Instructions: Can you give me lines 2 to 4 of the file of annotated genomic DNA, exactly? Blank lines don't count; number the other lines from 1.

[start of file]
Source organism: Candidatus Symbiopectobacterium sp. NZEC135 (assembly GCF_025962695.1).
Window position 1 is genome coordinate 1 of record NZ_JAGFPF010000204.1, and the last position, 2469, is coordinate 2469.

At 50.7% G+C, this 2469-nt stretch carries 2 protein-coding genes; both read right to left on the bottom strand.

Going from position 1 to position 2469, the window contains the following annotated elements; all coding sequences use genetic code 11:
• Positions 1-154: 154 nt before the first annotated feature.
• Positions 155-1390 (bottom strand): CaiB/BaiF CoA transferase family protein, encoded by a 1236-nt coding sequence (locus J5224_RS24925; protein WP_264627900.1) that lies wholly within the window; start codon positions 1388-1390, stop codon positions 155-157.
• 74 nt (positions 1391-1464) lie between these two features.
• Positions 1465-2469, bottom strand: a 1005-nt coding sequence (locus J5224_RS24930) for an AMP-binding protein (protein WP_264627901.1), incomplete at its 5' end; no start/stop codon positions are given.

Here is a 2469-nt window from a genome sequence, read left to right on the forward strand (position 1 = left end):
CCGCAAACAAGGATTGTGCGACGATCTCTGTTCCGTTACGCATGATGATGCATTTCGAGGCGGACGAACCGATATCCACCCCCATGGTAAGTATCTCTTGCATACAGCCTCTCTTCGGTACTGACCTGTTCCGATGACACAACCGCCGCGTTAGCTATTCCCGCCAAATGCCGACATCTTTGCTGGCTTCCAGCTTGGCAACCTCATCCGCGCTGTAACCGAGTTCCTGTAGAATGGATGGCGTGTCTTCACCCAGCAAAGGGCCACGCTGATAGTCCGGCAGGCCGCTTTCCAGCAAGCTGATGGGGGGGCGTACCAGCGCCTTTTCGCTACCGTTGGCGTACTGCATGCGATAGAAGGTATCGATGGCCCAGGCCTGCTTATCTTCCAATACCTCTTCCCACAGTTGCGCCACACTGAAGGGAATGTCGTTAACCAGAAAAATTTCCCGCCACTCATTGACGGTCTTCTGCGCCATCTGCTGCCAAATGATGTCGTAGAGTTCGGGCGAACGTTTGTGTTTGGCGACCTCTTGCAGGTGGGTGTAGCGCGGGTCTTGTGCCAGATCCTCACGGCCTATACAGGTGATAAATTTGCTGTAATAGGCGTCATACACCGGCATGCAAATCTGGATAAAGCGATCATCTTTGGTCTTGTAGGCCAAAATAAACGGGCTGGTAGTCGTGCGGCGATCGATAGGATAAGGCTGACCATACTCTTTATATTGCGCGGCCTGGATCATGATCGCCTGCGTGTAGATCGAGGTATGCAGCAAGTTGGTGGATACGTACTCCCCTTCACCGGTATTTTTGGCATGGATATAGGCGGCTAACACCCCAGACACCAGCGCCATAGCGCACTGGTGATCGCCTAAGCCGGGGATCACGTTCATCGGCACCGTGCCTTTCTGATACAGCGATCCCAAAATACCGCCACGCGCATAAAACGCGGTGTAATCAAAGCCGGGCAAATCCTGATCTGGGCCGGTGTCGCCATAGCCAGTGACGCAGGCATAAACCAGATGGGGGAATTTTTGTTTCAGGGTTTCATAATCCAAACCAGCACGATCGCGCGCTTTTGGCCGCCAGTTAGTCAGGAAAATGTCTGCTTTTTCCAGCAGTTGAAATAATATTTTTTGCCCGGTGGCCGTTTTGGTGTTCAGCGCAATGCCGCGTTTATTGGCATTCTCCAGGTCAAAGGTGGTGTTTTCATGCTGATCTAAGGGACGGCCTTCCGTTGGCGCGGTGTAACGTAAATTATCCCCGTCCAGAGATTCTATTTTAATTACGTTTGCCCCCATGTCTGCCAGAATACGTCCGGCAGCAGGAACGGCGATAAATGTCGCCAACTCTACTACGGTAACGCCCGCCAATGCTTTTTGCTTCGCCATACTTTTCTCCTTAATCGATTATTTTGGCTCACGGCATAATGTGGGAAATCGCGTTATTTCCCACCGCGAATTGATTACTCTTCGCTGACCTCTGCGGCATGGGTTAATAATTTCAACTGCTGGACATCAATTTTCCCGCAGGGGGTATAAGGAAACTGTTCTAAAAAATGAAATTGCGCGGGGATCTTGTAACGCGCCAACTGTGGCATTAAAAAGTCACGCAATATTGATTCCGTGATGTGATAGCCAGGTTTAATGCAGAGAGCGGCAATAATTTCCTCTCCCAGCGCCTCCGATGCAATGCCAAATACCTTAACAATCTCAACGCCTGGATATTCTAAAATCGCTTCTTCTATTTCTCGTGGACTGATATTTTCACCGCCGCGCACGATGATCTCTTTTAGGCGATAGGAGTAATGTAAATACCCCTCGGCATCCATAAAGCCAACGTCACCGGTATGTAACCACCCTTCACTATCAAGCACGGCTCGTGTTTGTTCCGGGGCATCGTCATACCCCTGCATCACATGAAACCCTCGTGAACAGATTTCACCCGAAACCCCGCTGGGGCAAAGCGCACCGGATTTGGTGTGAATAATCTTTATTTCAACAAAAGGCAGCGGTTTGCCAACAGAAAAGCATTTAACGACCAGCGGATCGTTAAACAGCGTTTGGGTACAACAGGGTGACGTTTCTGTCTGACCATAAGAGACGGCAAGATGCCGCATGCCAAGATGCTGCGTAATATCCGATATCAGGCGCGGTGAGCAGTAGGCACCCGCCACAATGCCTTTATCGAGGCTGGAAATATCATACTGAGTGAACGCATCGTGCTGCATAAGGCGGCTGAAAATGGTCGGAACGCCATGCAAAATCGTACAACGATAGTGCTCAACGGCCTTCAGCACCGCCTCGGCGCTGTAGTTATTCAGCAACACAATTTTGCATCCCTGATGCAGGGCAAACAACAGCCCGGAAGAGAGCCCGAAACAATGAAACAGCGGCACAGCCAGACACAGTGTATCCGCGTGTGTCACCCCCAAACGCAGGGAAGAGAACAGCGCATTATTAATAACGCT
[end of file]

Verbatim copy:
Window position 1 is genome coordinate 1 of record NZ_JAGFPF010000204.1, and the last position, 2469, is coordinate 2469.

At 50.7% G+C, this 2469-nt stretch carries 2 protein-coding genes; both read right to left on the bottom strand.

Going from position 1 to position 2469, the window contains the following annotated elements; all coding sequences use genetic code 11: